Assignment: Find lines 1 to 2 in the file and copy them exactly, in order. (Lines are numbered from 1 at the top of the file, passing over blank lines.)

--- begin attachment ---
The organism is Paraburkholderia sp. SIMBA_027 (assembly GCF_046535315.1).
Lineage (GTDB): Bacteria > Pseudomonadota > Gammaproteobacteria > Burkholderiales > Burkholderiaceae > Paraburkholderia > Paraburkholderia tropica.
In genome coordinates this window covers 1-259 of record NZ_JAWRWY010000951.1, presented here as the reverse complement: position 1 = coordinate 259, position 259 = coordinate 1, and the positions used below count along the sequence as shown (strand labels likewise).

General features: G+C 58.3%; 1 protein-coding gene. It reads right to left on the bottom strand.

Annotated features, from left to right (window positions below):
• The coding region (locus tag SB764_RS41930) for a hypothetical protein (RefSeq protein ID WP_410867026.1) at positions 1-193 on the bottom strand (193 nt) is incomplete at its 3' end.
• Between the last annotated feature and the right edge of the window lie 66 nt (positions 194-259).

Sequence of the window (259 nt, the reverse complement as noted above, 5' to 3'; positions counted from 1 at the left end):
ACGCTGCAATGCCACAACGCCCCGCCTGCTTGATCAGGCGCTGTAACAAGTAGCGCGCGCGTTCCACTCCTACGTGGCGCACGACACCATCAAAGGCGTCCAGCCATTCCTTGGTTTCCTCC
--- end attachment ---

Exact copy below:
The organism is Paraburkholderia sp. SIMBA_027 (assembly GCF_046535315.1).
Lineage (GTDB): Bacteria > Pseudomonadota > Gammaproteobacteria > Burkholderiales > Burkholderiaceae > Paraburkholderia > Paraburkholderia tropica.